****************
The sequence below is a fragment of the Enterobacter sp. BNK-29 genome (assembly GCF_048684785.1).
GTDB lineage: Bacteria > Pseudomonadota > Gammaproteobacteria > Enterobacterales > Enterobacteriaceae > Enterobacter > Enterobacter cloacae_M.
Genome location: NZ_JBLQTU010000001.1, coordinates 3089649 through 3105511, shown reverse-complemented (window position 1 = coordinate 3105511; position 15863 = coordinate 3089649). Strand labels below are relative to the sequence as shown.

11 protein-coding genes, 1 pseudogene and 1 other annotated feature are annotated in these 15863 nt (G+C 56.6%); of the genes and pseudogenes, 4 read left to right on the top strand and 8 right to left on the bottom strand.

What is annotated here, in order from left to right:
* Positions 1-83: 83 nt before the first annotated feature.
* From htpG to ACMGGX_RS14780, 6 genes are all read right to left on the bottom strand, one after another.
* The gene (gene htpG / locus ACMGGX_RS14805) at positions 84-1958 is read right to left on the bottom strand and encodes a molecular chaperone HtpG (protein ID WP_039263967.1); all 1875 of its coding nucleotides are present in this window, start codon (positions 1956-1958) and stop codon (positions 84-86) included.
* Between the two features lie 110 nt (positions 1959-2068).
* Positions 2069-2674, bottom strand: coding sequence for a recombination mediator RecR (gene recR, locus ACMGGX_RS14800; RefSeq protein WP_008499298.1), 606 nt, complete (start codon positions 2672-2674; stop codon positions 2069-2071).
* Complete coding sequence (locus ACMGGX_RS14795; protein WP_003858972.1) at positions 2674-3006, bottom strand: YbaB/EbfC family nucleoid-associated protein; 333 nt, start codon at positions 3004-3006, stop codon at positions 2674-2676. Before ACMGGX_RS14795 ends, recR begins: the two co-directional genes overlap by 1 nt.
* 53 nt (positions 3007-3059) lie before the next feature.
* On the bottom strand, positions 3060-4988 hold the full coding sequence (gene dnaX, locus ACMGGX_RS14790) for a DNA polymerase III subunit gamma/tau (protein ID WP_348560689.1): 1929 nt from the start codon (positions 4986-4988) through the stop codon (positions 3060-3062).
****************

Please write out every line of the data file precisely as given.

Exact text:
The sequence below is a fragment of the Enterobacter sp. BNK-29 genome (assembly GCF_048684785.1).
GTDB lineage: Bacteria > Pseudomonadota > Gammaproteobacteria > Enterobacterales > Enterobacteriaceae > Enterobacter > Enterobacter cloacae_M.
Genome location: NZ_JBLQTU010000001.1, coordinates 3089649 through 3105511, shown reverse-complemented (window position 1 = coordinate 3105511; position 15863 = coordinate 3089649). Strand labels below are relative to the sequence as shown.

11 protein-coding genes, 1 pseudogene and 1 other annotated feature are annotated in these 15863 nt (G+C 56.6%); of the genes and pseudogenes, 4 read left to right on the top strand and 8 right to left on the bottom strand.

What is annotated here, in order from left to right:
* Positions 1-83: 83 nt before the first annotated feature.
* From htpG to ACMGGX_RS14780, 6 genes are all read right to left on the bottom strand, one after another.
* The gene (gene htpG / locus ACMGGX_RS14805) at positions 84-1958 is read right to left on the bottom strand and encodes a molecular chaperone HtpG (protein ID WP_039263967.1); all 1875 of its coding nucleotides are present in this window, start codon (positions 1956-1958) and stop codon (positions 84-86) included.
* Between the two features lie 110 nt (positions 1959-2068).
* Positions 2069-2674, bottom strand: coding sequence for a recombination mediator RecR (gene recR, locus ACMGGX_RS14800; RefSeq protein WP_008499298.1), 606 nt, complete (start codon positions 2672-2674; stop codon positions 2069-2071).
* Complete coding sequence (locus ACMGGX_RS14795; protein WP_003858972.1) at positions 2674-3006, bottom strand: YbaB/EbfC family nucleoid-associated protein; 333 nt, start codon at positions 3004-3006, stop codon at positions 2674-2676. Before ACMGGX_RS14795 ends, recR begins: the two co-directional genes overlap by 1 nt.
* 53 nt (positions 3007-3059) lie before the next feature.
* On the bottom strand, positions 3060-4988 hold the full coding sequence (gene dnaX, locus ACMGGX_RS14790) for a DNA polymerase III subunit gamma/tau (protein ID WP_348560689.1): 1929 nt from the start codon (positions 4986-4988) through the stop codon (positions 3060-3062).